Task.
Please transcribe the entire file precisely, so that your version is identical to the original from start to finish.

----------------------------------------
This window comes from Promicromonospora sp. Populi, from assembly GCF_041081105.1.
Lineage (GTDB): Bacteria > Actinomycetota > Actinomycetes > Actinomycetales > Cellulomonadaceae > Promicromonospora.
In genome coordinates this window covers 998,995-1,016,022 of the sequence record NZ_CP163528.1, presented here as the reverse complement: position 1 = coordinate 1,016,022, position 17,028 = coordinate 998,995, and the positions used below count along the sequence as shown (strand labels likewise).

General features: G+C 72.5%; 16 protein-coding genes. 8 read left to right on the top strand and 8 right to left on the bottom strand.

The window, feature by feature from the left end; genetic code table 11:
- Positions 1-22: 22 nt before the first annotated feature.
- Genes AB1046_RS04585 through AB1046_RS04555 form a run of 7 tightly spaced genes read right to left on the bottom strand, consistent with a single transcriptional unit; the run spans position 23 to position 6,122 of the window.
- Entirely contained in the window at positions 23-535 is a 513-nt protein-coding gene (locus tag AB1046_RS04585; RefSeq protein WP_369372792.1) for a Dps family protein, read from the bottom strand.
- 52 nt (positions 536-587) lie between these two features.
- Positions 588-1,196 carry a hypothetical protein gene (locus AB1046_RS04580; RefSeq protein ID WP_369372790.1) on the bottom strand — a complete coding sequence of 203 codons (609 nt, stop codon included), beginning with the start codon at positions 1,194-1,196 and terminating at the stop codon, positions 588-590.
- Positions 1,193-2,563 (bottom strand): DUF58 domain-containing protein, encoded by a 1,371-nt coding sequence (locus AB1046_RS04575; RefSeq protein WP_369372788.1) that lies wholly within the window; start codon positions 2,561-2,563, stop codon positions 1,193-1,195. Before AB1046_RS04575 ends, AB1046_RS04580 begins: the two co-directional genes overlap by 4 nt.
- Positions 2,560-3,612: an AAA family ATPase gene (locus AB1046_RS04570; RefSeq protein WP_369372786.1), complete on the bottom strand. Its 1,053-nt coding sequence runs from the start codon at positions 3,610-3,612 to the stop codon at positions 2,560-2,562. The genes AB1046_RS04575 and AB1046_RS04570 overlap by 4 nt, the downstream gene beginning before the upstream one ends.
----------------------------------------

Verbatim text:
This window comes from Promicromonospora sp. Populi, from assembly GCF_041081105.1.
Lineage (GTDB): Bacteria > Actinomycetota > Actinomycetes > Actinomycetales > Cellulomonadaceae > Promicromonospora.
In genome coordinates this window covers 998,995-1,016,022 of the sequence record NZ_CP163528.1, presented here as the reverse complement: position 1 = coordinate 1,016,022, position 17,028 = coordinate 998,995, and the positions used below count along the sequence as shown (strand labels likewise).

General features: G+C 72.5%; 16 protein-coding genes. 8 read left to right on the top strand and 8 right to left on the bottom strand.

The window, feature by feature from the left end; genetic code table 11:
- Positions 1-22: 22 nt before the first annotated feature.
- Genes AB1046_RS04585 through AB1046_RS04555 form a run of 7 tightly spaced genes read right to left on the bottom strand, consistent with a single transcriptional unit; the run spans position 23 to position 6,122 of the window.
- Entirely contained in the window at positions 23-535 is a 513-nt protein-coding gene (locus tag AB1046_RS04585; RefSeq protein WP_369372792.1) for a Dps family protein, read from the bottom strand.
- 52 nt (positions 536-587) lie between these two features.
- Positions 588-1,196 carry a hypothetical protein gene (locus AB1046_RS04580; RefSeq protein ID WP_369372790.1) on the bottom strand — a complete coding sequence of 203 codons (609 nt, stop codon included), beginning with the start codon at positions 1,194-1,196 and terminating at the stop codon, positions 588-590.
- Positions 1,193-2,563 (bottom strand): DUF58 domain-containing protein, encoded by a 1,371-nt coding sequence (locus AB1046_RS04575; RefSeq protein WP_369372788.1) that lies wholly within the window; start codon positions 2,561-2,563, stop codon positions 1,193-1,195. Before AB1046_RS04575 ends, AB1046_RS04580 begins: the two co-directional genes overlap by 4 nt.
- Positions 2,560-3,612: an AAA family ATPase gene (locus AB1046_RS04570; RefSeq protein WP_369372786.1), complete on the bottom strand. Its 1,053-nt coding sequence runs from the start codon at positions 3,610-3,612 to the stop codon at positions 2,560-2,562. The genes AB1046_RS04575 and AB1046_RS04570 overlap by 4 nt, the downstream gene beginning before the upstream one ends.